Hemophilia is a rare blood disease that prevents clotting from taking place properly. The treatment for hemophilia will vary depending on the severity of the disease and the type of hemophilia involved — hemophilia A or the much less common hemophilia B. The types of treatment for hemophilia include blood infusions, hormone therapy, antifibrinolytic medicines and gene therapy.
The most common treatment for hemophilia consists of infusions used to replace the absent clotting factors in the blood. This treatment involves injecting clotting factor directly into the bloodstream. The clotting factor helps to prevent bleeding before it starts or to stop bleeding after it has begun. This treatment most often is used with severe hemophilia but can be used on patients who have moderate hemophilia. It is almost never used for mild hemophilia.
Another possible treatment for hemophilia is desmopressin, a synthetic hormone that can be used to treat mild-to-moderate hemophilia. It is used to replace the natural hormone vasopressin, which controls blood pressure. When a hemophiliac is injured, desmopressin will help by working to control and constrict blood vessels in order to encourage clotting.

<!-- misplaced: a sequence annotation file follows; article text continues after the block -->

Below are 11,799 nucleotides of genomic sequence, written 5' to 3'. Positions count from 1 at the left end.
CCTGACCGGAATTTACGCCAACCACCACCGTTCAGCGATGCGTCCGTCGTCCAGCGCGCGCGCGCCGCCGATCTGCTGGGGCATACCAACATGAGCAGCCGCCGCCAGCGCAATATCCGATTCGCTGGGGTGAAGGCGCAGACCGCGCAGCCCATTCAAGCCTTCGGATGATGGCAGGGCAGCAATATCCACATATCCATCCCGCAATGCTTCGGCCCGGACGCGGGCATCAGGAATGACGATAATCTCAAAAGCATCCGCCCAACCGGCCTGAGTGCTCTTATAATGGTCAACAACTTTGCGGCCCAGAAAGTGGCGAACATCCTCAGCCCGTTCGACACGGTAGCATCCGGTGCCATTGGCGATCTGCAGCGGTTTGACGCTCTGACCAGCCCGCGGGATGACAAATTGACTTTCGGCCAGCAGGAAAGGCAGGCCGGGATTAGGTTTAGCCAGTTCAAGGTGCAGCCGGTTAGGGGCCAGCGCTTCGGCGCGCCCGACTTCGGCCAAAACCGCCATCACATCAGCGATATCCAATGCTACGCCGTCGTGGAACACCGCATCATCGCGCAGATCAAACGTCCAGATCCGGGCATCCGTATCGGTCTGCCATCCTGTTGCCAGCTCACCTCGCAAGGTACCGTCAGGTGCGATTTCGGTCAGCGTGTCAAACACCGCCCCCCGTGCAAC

Desmopressin relies on stored protein in the body to do the clotting. The level of stored protein varies from person to person, so the effectiveness of desmopressin will be different for each patient. Another disadvantage of desmopressin is that it can treat only hemophilia A and will not help individuals with hemophilia B.
Antifibrinolytic medicines are used as a treatment for hemophilia in special circumstances or in combination with other methods. These medications work to neutralize the chemicals in the mucous membranes in the nose, mouth and urinary tract that work to breakdown blood clots. This method is limited to stopping excess blood loss in the nose, mouth and urinary tract. It often is used to stop nosebleeds or bleeding in the mouth after dental surgery.
Gene therapy represents a potential cure for hemophilia. There has been some notable early success and researchers have been hopeful, but the actual results in humans have been mixed. Research has been conducted on animals and has suggested that there is hope for a cure.